Who Is the Shaking Woman?
Siri Hustvedt + Hans Breiter
Friday, March 5, 2010
7:00 PM–8:30 PM Free
The novelist Siri Hustvedt enagages the director of Harvard Laboratory of Neuroimaging and Genetics about her neurological condition, marking the publication of her new book The Shaking Woman or a History of My Nerves.
While speaking at a memorial event for her father in 2006, Siri Hustvedt suffered a violent seizure from the neck down. Despite her flapping arms and shaking legs, she continued to speak clearly and was able to finish her speech. It was as if she had suddenly become two people: a calm orator and a shuddering wreck. Then the seizures happened again and again. The Shaking Woman tracks Hustvedt’s search for a diagnosis, one that takes her inside the thought processes of several scientific disciplines, each one of which offers a distinct perspective on her paroxysms but no ready solution. In the process, she finds herself entangled in fundamental questions: What is the relationship between brain and mind? How do we remember? What is the self?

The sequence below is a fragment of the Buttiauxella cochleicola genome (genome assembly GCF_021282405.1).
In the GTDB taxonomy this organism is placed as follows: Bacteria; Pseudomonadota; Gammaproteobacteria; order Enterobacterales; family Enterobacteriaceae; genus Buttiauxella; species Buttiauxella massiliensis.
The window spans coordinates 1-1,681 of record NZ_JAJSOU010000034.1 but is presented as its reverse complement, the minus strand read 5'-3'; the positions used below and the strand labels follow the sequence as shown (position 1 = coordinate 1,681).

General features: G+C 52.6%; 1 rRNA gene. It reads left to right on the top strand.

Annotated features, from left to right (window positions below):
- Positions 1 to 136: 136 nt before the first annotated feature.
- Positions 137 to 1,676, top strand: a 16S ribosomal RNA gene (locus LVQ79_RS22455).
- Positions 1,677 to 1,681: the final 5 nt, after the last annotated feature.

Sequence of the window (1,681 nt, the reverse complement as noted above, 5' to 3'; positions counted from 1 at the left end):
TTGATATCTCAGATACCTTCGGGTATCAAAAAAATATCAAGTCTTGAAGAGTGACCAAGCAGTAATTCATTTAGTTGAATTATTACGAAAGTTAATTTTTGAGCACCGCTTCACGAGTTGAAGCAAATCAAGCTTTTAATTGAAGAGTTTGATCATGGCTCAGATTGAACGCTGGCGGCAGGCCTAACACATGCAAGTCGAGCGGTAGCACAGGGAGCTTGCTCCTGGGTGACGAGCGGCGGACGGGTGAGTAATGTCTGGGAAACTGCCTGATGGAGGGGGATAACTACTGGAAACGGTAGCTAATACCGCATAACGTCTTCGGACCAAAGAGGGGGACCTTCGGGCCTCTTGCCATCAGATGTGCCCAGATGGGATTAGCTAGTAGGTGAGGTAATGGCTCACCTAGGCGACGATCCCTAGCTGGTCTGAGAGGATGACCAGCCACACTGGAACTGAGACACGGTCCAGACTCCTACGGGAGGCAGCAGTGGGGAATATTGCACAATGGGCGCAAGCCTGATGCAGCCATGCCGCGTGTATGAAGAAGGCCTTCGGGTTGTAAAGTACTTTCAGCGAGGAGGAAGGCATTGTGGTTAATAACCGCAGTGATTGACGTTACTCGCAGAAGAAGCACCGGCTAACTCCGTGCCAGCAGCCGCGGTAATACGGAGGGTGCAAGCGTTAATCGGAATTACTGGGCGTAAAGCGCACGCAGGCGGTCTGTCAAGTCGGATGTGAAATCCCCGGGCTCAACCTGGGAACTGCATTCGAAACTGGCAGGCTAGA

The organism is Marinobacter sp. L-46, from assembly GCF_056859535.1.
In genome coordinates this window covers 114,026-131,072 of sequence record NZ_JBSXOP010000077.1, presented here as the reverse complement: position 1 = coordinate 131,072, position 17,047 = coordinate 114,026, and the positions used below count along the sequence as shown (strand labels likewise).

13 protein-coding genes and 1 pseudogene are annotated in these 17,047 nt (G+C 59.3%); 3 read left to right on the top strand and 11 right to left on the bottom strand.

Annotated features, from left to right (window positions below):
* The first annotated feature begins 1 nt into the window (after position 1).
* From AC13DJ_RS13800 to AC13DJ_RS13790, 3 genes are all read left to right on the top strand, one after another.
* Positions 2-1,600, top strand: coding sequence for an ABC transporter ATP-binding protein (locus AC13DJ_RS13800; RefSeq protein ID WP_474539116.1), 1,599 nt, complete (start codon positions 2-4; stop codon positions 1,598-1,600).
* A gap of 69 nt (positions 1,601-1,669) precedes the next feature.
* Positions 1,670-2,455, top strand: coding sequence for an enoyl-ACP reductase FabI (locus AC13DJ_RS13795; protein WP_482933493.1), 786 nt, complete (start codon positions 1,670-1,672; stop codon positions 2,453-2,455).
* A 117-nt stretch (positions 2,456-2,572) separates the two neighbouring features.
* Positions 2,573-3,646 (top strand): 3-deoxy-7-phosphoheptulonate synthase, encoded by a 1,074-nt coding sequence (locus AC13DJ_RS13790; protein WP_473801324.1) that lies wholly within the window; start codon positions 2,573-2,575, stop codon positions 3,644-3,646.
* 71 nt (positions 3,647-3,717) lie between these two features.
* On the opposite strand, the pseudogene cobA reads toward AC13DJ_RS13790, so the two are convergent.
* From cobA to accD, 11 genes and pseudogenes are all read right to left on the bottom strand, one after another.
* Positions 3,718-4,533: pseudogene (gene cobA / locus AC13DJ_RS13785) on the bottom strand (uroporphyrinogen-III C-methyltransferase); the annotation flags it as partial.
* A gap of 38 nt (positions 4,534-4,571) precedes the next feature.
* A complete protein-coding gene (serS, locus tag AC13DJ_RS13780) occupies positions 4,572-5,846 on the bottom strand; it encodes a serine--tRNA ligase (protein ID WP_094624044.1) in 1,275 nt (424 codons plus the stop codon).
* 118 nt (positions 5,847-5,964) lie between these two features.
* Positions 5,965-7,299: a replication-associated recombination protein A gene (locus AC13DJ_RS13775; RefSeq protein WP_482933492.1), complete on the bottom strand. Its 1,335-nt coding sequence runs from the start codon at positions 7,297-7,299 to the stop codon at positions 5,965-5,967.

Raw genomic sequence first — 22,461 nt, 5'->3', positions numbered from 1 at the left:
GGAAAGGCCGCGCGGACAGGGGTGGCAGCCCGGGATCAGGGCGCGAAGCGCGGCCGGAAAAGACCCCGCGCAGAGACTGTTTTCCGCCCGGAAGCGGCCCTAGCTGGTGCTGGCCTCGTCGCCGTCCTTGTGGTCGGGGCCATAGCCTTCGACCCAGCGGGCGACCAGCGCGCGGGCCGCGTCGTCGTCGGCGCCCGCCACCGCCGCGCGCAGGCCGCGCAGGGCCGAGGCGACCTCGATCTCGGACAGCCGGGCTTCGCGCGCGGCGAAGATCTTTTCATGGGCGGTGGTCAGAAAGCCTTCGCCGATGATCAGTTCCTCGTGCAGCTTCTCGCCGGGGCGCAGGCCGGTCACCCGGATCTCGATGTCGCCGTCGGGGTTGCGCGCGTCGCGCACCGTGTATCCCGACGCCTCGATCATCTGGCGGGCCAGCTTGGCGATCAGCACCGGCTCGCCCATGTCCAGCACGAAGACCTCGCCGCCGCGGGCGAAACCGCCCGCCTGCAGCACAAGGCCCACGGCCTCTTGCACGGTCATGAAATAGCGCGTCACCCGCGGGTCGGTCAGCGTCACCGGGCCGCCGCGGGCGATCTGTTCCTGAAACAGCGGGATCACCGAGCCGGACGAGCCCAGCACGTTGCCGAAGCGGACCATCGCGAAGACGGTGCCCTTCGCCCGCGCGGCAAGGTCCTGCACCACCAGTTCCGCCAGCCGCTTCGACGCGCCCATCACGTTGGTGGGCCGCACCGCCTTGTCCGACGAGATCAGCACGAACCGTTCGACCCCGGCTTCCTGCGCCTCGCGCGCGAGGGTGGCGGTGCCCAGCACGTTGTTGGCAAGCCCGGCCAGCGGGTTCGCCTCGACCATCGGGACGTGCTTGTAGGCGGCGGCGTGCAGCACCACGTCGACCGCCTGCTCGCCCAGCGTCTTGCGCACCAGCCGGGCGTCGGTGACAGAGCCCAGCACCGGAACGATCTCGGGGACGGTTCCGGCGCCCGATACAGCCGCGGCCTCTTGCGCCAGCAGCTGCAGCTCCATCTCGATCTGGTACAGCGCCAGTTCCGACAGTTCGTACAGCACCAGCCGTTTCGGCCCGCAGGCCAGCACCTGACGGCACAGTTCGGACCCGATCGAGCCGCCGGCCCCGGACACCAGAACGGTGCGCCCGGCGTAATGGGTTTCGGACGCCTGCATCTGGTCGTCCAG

Hans Breiter, M.D., is a psychiatrist and neuroscientist at Massachusetts General Hospital and Harvard Medical School. His publications have generated more than 5,000 citations. Trained in mathematical logic, he completed five post-doctoral fellowships along with a psychiatry residency. He directs the MGH Phenotype Genotype Project in Addiction and Mood Disorder, an interdisciplinary project involving more than 80 investigators integrating experimental psychology, multi-modal neuroimaging, and genetics (http://pgp.mgh.harvard.edu). His research seeks the principles organizing motivation and emotion. It applies engineering approaches to identify law-like patterns in reward/aversion behavior, and connects these patterns across scale to brain function and structure, and to genetics.